In this movie it’s like the true alien to the humans is humanity. We’ve become so alienated from our roots that we don’t recognize them when we see them. We destroy everything in our way for insignificant profit and we've distanced ourselves from what truly matters. We’ve severed our connections with our surroundings, our nature, our climate, our environment and what’s more with one another. As a story, even with all the repetition in the ideas presented, everything is as pertinent as ever. The natives or Navis are referred to as hostiles and the American are still using the phrase ‘fight terror with terror’ even though they’re the aggressors.

The sky people (humans) moved back to their dying planet; something along these lines was said. We have killed our planet, but worst of all we’ve let our greedy politicians and businessmen do it, but unlike the movie we don’t have the power to tell them they can’t have everything they want, we have to watch our own planet being depleted for ink on paper they call money and for luxurious polluting vehicles and machinery.

The mandatory action sequences were there, but beneath their usual shallowness, I was filled with an underlying sorrow to see that beautiful scenery that Cameron had built being destroyed by heinous gun fire and explosives. It’s sad to see something beautiful destroyed, and Cameron created something very beautiful.

Those I’ve been with hadn’t experienced 3D in the manner presented to us in the film and according to many reports, Cameron revolutionized 3D. Cameron aimed to bring people back to attending movies in the cinemas. In my view, he succeeded.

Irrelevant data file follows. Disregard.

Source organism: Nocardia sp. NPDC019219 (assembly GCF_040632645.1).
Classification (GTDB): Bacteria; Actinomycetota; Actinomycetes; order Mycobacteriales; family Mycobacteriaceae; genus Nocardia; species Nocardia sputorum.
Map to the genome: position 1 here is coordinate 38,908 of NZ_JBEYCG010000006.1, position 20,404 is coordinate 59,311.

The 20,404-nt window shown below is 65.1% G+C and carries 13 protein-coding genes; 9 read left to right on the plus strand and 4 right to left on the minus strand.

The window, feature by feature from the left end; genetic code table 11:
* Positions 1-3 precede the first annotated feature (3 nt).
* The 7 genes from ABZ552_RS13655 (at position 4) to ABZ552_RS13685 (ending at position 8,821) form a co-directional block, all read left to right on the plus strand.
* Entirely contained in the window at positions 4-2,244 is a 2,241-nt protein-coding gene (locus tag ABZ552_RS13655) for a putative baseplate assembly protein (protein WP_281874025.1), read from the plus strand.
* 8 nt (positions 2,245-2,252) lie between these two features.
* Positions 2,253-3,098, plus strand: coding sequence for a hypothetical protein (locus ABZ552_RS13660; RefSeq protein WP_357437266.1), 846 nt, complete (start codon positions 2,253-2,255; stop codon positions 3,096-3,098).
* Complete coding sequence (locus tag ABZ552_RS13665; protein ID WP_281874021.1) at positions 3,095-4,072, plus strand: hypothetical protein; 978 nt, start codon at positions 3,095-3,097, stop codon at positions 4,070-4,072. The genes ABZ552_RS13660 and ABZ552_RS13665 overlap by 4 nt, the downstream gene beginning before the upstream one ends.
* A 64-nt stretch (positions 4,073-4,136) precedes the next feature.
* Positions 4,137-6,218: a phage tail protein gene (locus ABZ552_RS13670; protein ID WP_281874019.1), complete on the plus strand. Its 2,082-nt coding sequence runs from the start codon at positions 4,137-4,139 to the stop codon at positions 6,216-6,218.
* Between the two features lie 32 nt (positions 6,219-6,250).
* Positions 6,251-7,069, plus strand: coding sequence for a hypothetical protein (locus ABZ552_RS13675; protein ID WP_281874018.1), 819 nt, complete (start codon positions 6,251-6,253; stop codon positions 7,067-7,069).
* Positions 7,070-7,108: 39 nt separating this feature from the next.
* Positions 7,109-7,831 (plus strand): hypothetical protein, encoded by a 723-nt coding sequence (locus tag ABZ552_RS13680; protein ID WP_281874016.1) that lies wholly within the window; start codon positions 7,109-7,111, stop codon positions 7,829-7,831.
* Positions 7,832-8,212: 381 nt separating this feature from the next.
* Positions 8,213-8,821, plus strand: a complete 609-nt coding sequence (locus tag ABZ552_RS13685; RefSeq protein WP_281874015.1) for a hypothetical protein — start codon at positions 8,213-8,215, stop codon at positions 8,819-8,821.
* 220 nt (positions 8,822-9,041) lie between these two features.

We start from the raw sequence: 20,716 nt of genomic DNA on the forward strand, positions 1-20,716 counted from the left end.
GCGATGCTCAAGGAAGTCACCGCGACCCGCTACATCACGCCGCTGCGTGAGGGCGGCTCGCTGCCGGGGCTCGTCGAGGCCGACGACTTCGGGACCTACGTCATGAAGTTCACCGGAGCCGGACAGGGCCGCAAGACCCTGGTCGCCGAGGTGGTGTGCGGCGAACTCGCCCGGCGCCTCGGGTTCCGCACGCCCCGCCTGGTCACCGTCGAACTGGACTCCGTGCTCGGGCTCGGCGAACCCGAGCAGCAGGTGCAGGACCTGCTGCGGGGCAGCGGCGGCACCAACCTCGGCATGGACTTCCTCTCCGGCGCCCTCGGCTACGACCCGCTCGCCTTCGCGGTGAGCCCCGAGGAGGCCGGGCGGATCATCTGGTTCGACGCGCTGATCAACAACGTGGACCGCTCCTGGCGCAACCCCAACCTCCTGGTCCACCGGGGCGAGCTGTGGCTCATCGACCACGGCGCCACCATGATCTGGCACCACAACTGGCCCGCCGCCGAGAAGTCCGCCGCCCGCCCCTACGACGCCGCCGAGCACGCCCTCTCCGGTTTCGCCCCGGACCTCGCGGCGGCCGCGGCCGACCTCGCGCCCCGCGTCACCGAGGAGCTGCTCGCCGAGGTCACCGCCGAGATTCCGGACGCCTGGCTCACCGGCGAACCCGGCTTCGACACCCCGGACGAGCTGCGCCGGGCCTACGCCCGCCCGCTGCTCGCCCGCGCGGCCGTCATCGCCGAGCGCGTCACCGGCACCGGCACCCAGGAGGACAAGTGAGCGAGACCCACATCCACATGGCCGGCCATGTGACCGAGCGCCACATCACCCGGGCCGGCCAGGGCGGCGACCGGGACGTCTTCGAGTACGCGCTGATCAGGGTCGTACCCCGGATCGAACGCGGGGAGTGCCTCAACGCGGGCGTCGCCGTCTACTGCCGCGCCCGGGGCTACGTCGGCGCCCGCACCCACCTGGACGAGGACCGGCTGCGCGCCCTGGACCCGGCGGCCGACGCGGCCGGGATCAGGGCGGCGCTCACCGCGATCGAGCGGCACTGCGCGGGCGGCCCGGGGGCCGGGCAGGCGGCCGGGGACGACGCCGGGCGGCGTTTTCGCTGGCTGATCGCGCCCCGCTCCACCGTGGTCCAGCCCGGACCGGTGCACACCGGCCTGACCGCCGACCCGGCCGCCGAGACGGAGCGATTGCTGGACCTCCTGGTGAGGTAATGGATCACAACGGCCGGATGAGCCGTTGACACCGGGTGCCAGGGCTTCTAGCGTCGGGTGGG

Monday, December 21, 2009

Miracles and Realism

"...in my experience miracles never bother a realist. It is not miracles that incline a realist towards faith. The true realist, if he is not a believer, will invariably find within himself the strength and the ability not to believe in miracles either, and if a miracle stands before him as an incontrovertible fact, he will sooner disbelieve his senses than admit that fact. And even if he does admit it, it will be as a fact of nature, but one that until now has been obscure to him. In the realist it is not faith that is born of miracles, but miracles of faith. Once the realist believes, his realism inexorably compels him to admit miracles too. The Apostle Thomas declared that he would not believe until he saw, and when he saw, said: 'My Lord and my God.' Was it the miracle that made him believe? The likeliest explanation is that it was not, and that he came to believe for the sole reason that he wanted to believe and, perhaps, in the inmost corners of his being already fully believed, even when he said: 'Except I shall see...I will not believe.'"

~ The Brothers Karamazov by Fyodor Dostoyevsky

Sunday, December 20, 2009

Has it been that long?

I saw a young kid listening to Metallica's Load album. It seems ancient now, but he seems to be a fan of the classics. I realized how much of a classics it is. Even Nirvana now is a distant past, and is as old to the new generation as was Pink Floyd or Zepplin to me back at the time of Nirvana.